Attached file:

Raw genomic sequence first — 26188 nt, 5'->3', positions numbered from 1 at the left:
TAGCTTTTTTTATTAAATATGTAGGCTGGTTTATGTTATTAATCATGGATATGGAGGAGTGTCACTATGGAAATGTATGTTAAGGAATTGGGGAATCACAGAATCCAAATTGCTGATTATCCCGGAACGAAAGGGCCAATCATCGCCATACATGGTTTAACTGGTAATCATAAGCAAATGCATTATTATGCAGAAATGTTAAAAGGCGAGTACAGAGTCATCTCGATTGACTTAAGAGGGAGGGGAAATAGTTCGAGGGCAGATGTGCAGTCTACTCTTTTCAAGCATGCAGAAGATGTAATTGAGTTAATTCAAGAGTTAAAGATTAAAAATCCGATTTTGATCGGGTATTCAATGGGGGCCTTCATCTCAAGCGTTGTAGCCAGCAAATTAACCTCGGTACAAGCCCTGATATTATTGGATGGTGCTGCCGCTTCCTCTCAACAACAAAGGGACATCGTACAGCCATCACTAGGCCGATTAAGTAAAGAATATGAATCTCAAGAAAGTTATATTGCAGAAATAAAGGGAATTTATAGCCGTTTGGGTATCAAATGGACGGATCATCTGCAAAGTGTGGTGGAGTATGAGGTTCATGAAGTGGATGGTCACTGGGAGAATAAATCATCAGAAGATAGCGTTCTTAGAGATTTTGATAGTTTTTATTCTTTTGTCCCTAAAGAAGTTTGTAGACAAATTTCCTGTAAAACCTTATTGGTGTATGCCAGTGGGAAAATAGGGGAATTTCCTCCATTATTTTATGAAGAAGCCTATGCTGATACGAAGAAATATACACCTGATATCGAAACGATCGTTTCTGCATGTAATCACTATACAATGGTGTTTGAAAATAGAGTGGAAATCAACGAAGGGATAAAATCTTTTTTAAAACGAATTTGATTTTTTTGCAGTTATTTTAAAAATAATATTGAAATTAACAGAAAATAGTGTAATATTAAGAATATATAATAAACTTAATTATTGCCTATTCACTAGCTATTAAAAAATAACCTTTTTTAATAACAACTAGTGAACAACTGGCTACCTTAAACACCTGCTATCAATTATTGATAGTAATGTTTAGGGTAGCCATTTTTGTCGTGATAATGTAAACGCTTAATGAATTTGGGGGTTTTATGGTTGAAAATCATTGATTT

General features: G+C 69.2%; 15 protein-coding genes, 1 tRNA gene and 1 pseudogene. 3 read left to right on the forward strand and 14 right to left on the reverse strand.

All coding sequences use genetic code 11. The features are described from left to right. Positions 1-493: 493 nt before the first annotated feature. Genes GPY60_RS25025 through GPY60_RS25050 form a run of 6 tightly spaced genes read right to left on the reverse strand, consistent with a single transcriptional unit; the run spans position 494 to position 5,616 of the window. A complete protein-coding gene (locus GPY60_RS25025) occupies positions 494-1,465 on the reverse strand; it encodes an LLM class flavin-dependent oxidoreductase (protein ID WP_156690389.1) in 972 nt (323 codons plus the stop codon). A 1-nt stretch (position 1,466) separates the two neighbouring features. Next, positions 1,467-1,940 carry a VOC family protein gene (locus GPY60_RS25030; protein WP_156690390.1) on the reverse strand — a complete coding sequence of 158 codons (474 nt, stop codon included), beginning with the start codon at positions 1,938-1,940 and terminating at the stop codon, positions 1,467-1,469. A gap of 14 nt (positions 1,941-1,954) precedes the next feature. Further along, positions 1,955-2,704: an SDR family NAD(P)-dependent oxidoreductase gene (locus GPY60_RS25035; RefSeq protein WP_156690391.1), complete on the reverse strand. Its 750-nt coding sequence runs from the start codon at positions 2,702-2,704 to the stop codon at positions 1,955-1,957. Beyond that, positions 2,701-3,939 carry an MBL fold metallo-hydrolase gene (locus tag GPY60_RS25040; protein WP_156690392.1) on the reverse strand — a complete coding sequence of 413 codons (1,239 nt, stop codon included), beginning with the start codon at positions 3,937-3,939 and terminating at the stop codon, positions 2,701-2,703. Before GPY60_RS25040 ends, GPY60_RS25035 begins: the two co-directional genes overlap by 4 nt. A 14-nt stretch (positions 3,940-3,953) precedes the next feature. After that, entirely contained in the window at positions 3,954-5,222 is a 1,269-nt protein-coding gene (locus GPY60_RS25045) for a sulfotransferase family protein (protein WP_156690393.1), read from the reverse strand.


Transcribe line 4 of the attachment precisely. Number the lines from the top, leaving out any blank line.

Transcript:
All coding sequences use genetic code 11. The features are described from left to right. Positions 1-493: 493 nt before the first annotated feature. Genes GPY60_RS25025 through GPY60_RS25050 form a run of 6 tightly spaced genes read right to left on the reverse strand, consistent with a single transcriptional unit; the run spans position 494 to position 5,616 of the window. A complete protein-coding gene (locus GPY60_RS25025) occupies positions 494-1,465 on the reverse strand; it encodes an LLM class flavin-dependent oxidoreductase (protein ID WP_156690389.1) in 972 nt (323 codons plus the stop codon). A 1-nt stretch (position 1,466) separates the two neighbouring features. Next, positions 1,467-1,940 carry a VOC family protein gene (locus GPY60_RS25030; protein WP_156690390.1) on the reverse strand — a complete coding sequence of 158 codons (474 nt, stop codon included), beginning with the start codon at positions 1,938-1,940 and terminating at the stop codon, positions 1,467-1,469. A gap of 14 nt (positions 1,941-1,954) precedes the next feature. Further along, positions 1,955-2,704: an SDR family NAD(P)-dependent oxidoreductase gene (locus GPY60_RS25035; RefSeq protein WP_156690391.1), complete on the reverse strand. Its 750-nt coding sequence runs from the start codon at positions 2,702-2,704 to the stop codon at positions 1,955-1,957. Beyond that, positions 2,701-3,939 carry an MBL fold metallo-hydrolase gene (locus tag GPY60_RS25040; protein WP_156690392.1) on the reverse strand — a complete coding sequence of 413 codons (1,239 nt, stop codon included), beginning with the start codon at positions 3,937-3,939 and terminating at the stop codon, positions 2,701-2,703. Before GPY60_RS25040 ends, GPY60_RS25035 begins: the two co-directional genes overlap by 4 nt. A 14-nt stretch (positions 3,940-3,953) precedes the next feature. After that, entirely contained in the window at positions 3,954-5,222 is a 1,269-nt protein-coding gene (locus GPY60_RS25045) for a sulfotransferase family protein (protein WP_156690393.1), read from the reverse strand.